WASHINGTON — After months of resistance, Senate Appropriations Committee Chairman Daniel Inouye, D-Hawaii, announced Tuesday that he would enforce a ban on earmarks in all Senate spending bills, ending a cherished practice by lawmakers of directing funds to their states and districts that had become a symbol of wasteful excess.
The Senate moratorium, which will remain in place for two years, follows a similar move by the Republican-led House and a veto threat by President Obama in his State of the Union address last week. It's the latest signal that Democrats are feeling political pressure on the issue of deficit reduction and are willing to consider measures that they until recently dismissed as posturing by their Republican adversaries.
Inouye said, "The handwriting is clearly on the wall. … Given the reality before us, it makes no sense to accept earmark requests that have no chance of being enacted into law."
Hours earlier, Sen. Claire McCaskill, D-Mo., a top GOP target in her bid for a second term in 2012, unveiled legislation with Sen. Bob Corker, R-Tenn., and other Republicans to shrink federal spending on all government programs, including Social Security and Medicare, to a much smaller percentage of the economy. The proposal represented the most draconian deficit reduction effort yet to be endorsed by a Democrat.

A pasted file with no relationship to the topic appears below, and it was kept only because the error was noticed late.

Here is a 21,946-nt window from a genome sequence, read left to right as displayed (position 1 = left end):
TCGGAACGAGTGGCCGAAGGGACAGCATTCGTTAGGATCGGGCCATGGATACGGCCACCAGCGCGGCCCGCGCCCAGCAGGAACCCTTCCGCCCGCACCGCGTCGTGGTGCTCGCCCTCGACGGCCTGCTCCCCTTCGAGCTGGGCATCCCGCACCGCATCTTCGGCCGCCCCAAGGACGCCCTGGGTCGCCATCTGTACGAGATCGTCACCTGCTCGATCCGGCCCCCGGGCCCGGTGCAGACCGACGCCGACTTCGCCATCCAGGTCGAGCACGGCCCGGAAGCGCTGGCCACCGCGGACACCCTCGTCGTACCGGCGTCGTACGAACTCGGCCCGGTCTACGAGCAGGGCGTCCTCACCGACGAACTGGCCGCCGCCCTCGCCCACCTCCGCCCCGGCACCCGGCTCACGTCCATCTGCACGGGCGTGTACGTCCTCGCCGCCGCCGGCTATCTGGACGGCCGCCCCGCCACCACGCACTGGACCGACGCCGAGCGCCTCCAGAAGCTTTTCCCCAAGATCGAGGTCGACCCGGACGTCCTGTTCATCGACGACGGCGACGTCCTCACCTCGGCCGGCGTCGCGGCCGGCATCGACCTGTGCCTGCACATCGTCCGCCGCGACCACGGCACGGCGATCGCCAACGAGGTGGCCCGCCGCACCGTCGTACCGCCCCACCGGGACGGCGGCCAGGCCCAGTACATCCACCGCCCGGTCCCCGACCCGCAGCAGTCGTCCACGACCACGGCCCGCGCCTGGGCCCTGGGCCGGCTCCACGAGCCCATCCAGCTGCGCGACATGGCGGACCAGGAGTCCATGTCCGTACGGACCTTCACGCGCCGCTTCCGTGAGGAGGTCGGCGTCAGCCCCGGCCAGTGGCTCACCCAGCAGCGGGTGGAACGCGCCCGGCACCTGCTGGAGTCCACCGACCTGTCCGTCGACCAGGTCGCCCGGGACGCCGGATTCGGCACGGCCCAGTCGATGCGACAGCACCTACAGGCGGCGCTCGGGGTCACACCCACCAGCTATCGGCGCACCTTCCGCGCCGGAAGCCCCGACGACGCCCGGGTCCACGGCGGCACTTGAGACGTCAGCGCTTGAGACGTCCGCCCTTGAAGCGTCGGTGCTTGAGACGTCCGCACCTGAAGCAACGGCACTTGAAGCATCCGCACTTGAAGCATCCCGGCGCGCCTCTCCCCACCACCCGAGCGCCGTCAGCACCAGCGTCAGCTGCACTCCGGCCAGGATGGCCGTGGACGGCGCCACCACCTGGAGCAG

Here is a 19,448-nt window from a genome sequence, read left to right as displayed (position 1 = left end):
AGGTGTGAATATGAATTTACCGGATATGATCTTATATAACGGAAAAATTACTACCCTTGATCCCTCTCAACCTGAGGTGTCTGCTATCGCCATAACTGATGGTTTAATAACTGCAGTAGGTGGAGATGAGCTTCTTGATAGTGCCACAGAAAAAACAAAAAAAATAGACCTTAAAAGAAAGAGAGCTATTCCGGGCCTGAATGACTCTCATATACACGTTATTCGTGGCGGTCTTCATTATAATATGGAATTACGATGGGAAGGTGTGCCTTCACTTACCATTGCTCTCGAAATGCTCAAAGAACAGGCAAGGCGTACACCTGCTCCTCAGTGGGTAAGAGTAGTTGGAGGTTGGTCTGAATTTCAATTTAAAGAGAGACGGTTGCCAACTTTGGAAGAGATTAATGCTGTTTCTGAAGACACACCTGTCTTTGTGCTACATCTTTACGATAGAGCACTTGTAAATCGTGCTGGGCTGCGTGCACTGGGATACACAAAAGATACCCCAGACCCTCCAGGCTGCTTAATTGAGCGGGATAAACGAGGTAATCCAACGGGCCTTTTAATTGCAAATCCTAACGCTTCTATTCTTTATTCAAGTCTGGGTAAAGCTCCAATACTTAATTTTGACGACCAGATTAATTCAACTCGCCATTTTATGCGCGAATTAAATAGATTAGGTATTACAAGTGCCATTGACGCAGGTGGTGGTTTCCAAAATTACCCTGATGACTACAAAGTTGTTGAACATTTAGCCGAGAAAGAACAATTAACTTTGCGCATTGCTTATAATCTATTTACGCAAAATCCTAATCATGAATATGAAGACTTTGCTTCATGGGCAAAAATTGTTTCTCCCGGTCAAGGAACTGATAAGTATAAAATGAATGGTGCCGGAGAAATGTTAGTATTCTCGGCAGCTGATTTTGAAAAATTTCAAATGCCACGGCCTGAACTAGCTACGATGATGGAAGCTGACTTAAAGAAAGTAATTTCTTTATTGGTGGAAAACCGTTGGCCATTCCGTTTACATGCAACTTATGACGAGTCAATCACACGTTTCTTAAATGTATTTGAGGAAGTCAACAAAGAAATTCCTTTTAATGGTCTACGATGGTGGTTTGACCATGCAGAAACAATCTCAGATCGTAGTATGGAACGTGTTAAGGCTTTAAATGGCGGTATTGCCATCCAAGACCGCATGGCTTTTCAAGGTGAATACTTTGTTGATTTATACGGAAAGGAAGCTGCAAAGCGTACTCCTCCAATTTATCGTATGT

And Sen. Mark Udall, D-Colo., another Democratic newcomer from a swing state, announced Tuesday that he would co-sponsor a balanced budget amendment to the Constitution, a top conservative priority that has resurfaced in recent weeks in the deficit reduction plans of numerous GOP lawmakers.
The Democratic action reflects a growing recognition that, even as the top priority for Obama and his party remains job creation, the record deficits and $14 trillion national debt are becoming equally urgent concerns.